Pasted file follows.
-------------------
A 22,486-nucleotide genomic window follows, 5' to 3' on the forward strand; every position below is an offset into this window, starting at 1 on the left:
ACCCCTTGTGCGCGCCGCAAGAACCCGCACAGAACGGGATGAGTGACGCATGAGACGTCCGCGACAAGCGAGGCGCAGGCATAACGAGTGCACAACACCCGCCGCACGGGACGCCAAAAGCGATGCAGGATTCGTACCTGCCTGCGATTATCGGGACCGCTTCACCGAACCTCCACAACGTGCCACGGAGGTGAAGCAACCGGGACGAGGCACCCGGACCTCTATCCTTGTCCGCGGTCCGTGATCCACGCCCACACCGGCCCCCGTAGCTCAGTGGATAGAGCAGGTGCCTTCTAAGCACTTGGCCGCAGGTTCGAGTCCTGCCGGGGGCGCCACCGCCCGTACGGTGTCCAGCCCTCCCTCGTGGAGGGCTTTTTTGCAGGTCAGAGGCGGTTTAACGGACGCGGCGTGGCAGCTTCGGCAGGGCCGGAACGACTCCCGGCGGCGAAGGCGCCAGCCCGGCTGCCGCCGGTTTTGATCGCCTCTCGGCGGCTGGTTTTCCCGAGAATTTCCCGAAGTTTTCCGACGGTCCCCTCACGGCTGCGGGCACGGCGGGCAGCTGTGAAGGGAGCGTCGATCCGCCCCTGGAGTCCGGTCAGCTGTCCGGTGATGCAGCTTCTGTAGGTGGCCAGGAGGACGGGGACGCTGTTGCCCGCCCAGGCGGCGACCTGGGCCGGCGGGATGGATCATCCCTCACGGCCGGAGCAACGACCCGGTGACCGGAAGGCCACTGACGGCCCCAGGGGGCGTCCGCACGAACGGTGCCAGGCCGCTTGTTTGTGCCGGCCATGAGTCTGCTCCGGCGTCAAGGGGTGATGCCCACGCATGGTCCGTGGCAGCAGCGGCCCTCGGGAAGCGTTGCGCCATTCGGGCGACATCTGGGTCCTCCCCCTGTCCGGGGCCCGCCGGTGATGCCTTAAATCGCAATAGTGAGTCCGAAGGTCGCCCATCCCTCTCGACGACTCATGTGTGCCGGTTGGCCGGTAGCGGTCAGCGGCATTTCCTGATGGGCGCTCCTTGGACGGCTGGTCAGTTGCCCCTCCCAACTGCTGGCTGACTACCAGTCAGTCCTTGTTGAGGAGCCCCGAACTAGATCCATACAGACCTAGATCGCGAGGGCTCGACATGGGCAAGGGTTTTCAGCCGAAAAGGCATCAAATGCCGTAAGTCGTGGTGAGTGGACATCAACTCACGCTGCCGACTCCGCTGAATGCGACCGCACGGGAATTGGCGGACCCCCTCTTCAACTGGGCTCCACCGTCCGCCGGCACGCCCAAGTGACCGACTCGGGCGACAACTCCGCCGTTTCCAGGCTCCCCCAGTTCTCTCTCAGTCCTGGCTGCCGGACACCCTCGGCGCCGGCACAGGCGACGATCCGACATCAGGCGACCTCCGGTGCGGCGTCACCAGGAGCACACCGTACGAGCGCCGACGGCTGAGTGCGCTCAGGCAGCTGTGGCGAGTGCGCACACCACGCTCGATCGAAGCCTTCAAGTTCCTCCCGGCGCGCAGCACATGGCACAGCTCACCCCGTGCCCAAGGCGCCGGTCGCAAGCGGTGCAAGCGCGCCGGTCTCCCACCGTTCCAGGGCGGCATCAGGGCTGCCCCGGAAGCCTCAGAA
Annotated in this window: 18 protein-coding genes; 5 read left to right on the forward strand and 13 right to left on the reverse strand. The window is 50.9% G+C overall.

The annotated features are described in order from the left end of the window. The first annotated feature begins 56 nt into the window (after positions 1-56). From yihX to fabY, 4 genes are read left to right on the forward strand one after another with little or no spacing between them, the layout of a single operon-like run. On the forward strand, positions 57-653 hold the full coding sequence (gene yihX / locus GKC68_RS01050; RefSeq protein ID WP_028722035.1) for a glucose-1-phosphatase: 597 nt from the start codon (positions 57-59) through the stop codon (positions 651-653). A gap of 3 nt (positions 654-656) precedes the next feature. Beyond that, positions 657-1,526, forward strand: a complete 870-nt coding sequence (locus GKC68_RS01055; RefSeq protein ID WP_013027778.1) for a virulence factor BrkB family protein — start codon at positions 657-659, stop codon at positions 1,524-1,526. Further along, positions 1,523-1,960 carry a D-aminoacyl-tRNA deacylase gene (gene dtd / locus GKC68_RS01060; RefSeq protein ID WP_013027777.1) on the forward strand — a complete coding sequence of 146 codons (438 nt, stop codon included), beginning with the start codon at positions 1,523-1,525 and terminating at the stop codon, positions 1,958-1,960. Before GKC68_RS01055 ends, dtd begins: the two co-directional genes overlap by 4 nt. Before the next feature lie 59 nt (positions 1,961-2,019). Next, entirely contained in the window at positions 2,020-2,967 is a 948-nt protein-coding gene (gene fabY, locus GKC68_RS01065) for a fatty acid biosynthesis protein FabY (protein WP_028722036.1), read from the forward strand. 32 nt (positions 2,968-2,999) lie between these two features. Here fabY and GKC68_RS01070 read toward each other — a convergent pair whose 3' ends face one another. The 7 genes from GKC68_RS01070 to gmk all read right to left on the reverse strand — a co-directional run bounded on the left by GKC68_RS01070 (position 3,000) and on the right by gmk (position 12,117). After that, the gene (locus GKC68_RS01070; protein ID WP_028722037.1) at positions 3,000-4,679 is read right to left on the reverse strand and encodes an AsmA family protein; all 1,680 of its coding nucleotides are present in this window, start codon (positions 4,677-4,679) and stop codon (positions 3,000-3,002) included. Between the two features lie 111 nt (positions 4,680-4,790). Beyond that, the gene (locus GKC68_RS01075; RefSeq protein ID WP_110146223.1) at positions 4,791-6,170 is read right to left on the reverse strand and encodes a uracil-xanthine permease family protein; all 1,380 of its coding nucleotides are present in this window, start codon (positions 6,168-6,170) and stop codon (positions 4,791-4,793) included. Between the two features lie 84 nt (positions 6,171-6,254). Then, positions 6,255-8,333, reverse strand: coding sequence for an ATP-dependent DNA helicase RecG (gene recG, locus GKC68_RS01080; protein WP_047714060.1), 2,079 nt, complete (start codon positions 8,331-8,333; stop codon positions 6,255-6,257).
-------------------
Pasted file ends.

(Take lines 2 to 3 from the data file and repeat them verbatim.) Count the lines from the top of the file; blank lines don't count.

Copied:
ACCCCTTGTGCGCGCCGCAAGAACCCGCACAGAACGGGATGAGTGACGCATGAGACGTCCGCGACAAGCGAGGCGCAGGCATAACGAGTGCACAACACCCGCCGCACGGGACGCCAAAAGCGATGCAGGATTCGTACCTGCCTGCGATTATCGGGACCGCTTCACCGAACCTCCACAACGTGCCACGGAGGTGAAGCAACCGGGACGAGGCACCCGGACCTCTATCCTTGTCCGCGGTCCGTGATCCACGCCCACACCGGCCCCCGTAGCTCAGTGGATAGAGCAGGTGCCTTCTAAGCACTTGGCCGCAGGTTCGAGTCCTGCCGGGGGCGCCACCGCCCGTACGGTGTCCAGCCCTCCCTCGTGGAGGGCTTTTTTGCAGGTCAGAGGCGGTTTAACGGACGCGGCGTGGCAGCTTCGGCAGGGCCGGAACGACTCCCGGCGGCGAAGGCGCCAGCCCGGCTGCCGCCGGTTTTGATCGCCTCTCGGCGGCTGGTTTTCCCGAGAATTTCCCGAAGTTTTCCGACGGTCCCCTCACGGCTGCGGGCACGGCGGGCAGCTGTGAAGGGAGCGTCGATCCGCCCCTGGAGTCCGGTCAGCTGTCCGGTGATGCAGCTTCTGTAGGTGGCCAGGAGGACGGGGACGCTGTTGCCCGCCCAGGCGGCGACCTGGGCCGGCGGGATGGATCATCCCTCACGGCCGGAGCAACGACCCGGTGACCGGAAGGCCACTGACGGCCCCAGGGGGCGTCCGCACGAACGGTGCCAGGCCGCTTGTTTGTGCCGGCCATGAGTCTGCTCCGGCGTCAAGGGGTGATGCCCACGCATGGTCCGTGGCAGCAGCGGCCCTCGGGAAGCGTTGCGCCATTCGGGCGACATCTGGGTCCTCCCCCTGTCCGGGGCCCGCCGGTGATGCCTTAAATCGCAATAGTGAGTCCGAAGGTCGCCCATCCCTCTCGACGACTCATGTGTGCCGGTTGGCCGGTAGCGGTCAGCGGCATTTCCTGATGGGCGCTCCTTGGACGGCTGGTCAGTTGCCCCTCCCAACTGCTGGCTGACTACCAGTCAGTCCTTGTTGAGGAGCCCCGAACTAGATCCATACAGACCTAGATCGCGAGGGCTCGACATGGGCAAGGGTTTTCAGCCGAAAAGGCATCAAATGCCGTAAGTCGTGGTGAGTGGACATCAACTCACGCTGCCGACTCCGCTGAATGCGACCGCACGGGAATTGGCGGACCCCCTCTTCAACTGGGCTCCACCGTCCGCCGGCACGCCCAAGTGACCGACTCGGGCGACAACTCCGCCGTTTCCAGGCTCCCCCAGTTCTCTCTCAGTCCTGGCTGCCGGACACCCTCGGCGCCGGCACAGGCGACGATCCGACATCAGGCGACCTCCGGTGCGGCGTCACCAGGAGCACACCGTACGAGCGCCGACGGCTGAGTGCGCTCAGGCAGCTGTGGCGAGTGCGCACACCACGCTCGATCGAAGCCTTCAAGTTCCTCCCGGCGCGCAGCACATGGCACAGCTCACCCCGTGCCCAAGGCGCCGGTCGCAAGCGGTGCAAGCGCGCCGGTCTCCCACCGTTCCAGGGCGGCATCAGGGCTGCCCCGGAAGCCTCAGAA
Annotated in this window: 18 protein-coding genes; 5 read left to right on the forward strand and 13 right to left on the reverse strand. The window is 50.9% G+C overall.